Even though the business is no longer in operation, its tax obligations don’t immediately stop. You need to formalize the closing with the IRS and with taxation officials at the state level. The IRS itself has provided a checklist for closing a business that allows you to check off each action as you complete it. Payroll reporting obligations will apply if you have workers that are registered under the company.
Most IRS forms will come with a checkbox that you can utilize if this is your last year in operation. You’re also required to make a note of the property you dispose of (and who it went to) as well as any like-kind exchanges that you’re undertaking on behalf of the business.
Another point to remember is that your EIN remains valid, even though the business is shut down. The IRS does not recycle EIN numbers, and once you get one, that number remains associated with your business, even if that business is no longer in operation. Even if you stop using the EIN for tax filings, and no revenue is received from the business that the EIN is registered to, the IRS will never reassign the EIN to another company. Each newly filed company gets an EIN of their very own, and the number is a permanent record of their tax payments. If the business reincorporates at a later date, the EIN may be reused for tax payments.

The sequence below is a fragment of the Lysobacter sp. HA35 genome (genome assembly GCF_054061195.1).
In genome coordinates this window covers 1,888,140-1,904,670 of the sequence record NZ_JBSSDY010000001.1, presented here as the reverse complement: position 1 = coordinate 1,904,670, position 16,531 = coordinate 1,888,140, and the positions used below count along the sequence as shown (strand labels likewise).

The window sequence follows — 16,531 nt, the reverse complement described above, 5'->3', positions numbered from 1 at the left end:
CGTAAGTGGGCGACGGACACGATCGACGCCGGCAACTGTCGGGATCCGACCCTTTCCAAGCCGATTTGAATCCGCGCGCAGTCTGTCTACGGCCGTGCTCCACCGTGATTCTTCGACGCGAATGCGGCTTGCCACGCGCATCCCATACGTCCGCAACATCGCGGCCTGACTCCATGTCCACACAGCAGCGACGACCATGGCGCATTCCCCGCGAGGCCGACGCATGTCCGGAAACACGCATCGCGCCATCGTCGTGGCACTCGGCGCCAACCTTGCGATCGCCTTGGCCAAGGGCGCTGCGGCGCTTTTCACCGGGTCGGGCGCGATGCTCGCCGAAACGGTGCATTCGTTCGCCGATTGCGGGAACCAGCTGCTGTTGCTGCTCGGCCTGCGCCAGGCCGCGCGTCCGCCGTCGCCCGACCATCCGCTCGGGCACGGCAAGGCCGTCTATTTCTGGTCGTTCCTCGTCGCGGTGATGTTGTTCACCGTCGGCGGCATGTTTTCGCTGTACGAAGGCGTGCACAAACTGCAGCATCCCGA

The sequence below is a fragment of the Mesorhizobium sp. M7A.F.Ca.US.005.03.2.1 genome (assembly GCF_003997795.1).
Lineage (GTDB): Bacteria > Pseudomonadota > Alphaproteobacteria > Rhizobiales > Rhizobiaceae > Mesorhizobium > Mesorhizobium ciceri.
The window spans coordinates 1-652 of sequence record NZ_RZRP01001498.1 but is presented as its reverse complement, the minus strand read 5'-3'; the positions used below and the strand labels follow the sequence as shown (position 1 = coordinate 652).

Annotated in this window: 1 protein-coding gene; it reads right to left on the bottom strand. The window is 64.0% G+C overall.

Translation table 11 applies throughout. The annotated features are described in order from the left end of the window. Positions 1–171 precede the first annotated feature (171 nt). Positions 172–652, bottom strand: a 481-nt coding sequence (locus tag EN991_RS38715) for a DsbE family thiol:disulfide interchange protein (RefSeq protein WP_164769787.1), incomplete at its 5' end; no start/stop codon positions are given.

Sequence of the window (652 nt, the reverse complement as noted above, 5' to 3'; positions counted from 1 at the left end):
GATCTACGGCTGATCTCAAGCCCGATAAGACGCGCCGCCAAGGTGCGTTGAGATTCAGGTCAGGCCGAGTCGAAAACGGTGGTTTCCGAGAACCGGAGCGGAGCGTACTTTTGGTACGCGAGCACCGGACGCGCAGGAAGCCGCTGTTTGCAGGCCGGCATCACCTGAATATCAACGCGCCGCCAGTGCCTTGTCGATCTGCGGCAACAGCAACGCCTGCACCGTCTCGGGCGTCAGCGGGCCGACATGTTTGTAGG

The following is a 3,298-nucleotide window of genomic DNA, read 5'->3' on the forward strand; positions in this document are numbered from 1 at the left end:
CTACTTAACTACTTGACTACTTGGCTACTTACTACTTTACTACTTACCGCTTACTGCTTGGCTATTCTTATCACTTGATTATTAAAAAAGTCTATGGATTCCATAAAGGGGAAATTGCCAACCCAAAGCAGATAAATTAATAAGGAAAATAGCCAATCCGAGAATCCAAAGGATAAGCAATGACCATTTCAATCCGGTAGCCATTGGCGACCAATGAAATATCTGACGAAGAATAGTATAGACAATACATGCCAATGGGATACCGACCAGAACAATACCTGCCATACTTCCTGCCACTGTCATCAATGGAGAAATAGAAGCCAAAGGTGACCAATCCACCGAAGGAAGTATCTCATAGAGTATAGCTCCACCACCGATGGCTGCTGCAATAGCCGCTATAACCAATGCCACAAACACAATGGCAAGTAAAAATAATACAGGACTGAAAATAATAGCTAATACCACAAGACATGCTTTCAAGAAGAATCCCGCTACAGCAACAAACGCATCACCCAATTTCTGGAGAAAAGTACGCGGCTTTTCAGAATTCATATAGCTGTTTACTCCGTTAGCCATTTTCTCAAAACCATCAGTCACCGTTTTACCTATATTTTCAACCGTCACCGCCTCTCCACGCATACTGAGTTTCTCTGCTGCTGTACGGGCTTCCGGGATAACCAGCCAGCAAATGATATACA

- Notify Creditors of Closure
In all states, you are required to inform your creditors by mail about the business’s closure. The letter you send should state that the company intends to dissolve, a mailing address to send their claims to, all information included in a request, and the deadline for submitting the claim. Furthermore, the letter should state that claims not received by the deadline (usually 120 days after closure) will not be entertained. Some states require businesses that are closing to declare their intention to close in the local paper.